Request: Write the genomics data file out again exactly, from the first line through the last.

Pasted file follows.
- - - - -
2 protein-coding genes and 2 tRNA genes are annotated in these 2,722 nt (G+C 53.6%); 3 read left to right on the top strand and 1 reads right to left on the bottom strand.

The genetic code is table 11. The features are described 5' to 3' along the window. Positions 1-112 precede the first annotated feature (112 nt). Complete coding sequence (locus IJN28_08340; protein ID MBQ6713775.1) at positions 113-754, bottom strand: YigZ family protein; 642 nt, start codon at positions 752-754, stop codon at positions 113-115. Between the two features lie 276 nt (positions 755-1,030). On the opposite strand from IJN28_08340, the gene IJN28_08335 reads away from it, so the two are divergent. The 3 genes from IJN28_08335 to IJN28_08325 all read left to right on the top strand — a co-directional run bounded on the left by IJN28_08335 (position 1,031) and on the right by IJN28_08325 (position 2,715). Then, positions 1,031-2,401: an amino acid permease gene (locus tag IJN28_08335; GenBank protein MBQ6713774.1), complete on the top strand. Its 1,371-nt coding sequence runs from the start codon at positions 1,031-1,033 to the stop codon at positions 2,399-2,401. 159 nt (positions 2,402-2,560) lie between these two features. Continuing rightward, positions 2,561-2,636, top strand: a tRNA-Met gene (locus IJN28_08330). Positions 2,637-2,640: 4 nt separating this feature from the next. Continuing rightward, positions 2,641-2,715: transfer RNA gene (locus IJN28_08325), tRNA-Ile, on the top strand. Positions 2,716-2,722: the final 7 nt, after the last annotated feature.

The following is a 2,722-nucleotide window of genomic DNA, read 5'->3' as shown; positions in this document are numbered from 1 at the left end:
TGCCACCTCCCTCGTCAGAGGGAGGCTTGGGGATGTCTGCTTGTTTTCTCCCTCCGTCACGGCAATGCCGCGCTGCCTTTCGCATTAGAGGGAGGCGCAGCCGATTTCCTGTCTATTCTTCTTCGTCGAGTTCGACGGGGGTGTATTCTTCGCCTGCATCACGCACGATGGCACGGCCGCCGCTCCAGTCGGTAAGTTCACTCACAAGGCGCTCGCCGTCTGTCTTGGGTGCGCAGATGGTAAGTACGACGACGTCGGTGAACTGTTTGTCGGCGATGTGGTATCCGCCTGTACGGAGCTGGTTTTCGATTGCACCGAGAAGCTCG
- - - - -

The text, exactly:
2 protein-coding genes and 2 tRNA genes are annotated in these 2,722 nt (G+C 53.6%); 3 read left to right on the top strand and 1 reads right to left on the bottom strand.

The genetic code is table 11. The features are described 5' to 3' along the window. Positions 1-112 precede the first annotated feature (112 nt). Complete coding sequence (locus IJN28_08340; protein ID MBQ6713775.1) at positions 113-754, bottom strand: YigZ family protein; 642 nt, start codon at positions 752-754, stop codon at positions 113-115. Between the two features lie 276 nt (positions 755-1,030). On the opposite strand from IJN28_08340, the gene IJN28_08335 reads away from it, so the two are divergent. The 3 genes from IJN28_08335 to IJN28_08325 all read left to right on the top strand — a co-directional run bounded on the left by IJN28_08335 (position 1,031) and on the right by IJN28_08325 (position 2,715). Then, positions 1,031-2,401: an amino acid permease gene (locus tag IJN28_08335; GenBank protein MBQ6713774.1), complete on the top strand. Its 1,371-nt coding sequence runs from the start codon at positions 1,031-1,033 to the stop codon at positions 2,399-2,401. 159 nt (positions 2,402-2,560) lie between these two features. Continuing rightward, positions 2,561-2,636, top strand: a tRNA-Met gene (locus IJN28_08330). Positions 2,637-2,640: 4 nt separating this feature from the next. Continuing rightward, positions 2,641-2,715: transfer RNA gene (locus IJN28_08325), tRNA-Ile, on the top strand. Positions 2,716-2,722: the final 7 nt, after the last annotated feature.

The following is a 2,722-nucleotide window of genomic DNA, read 5'->3' as shown; positions in this document are numbered from 1 at the left end:
TGCCACCTCCCTCGTCAGAGGGAGGCTTGGGGATGTCTGCTTGTTTTCTCCCTCCGTCACGGCAATGCCGCGCTGCCTTTCGCATTAGAGGGAGGCGCAGCCGATTTCCTGTCTATTCTTCTTCGTCGAGTTCGACGGGGGTGTATTCTTCGCCTGCATCACGCACGATGGCACGGCCGCCGCTCCAGTCGGTAAGTTCACTCACAAGGCGCTCGCCGTCTGTCTTGGGTGCGCAGATGGTAAGTACGACGACGTCGGTGAACTGTTTGTCGGCGATGTGGTATCCGCCTGTACGGAGCTGGTTTTCGATTGCACCGAGAAGCTCG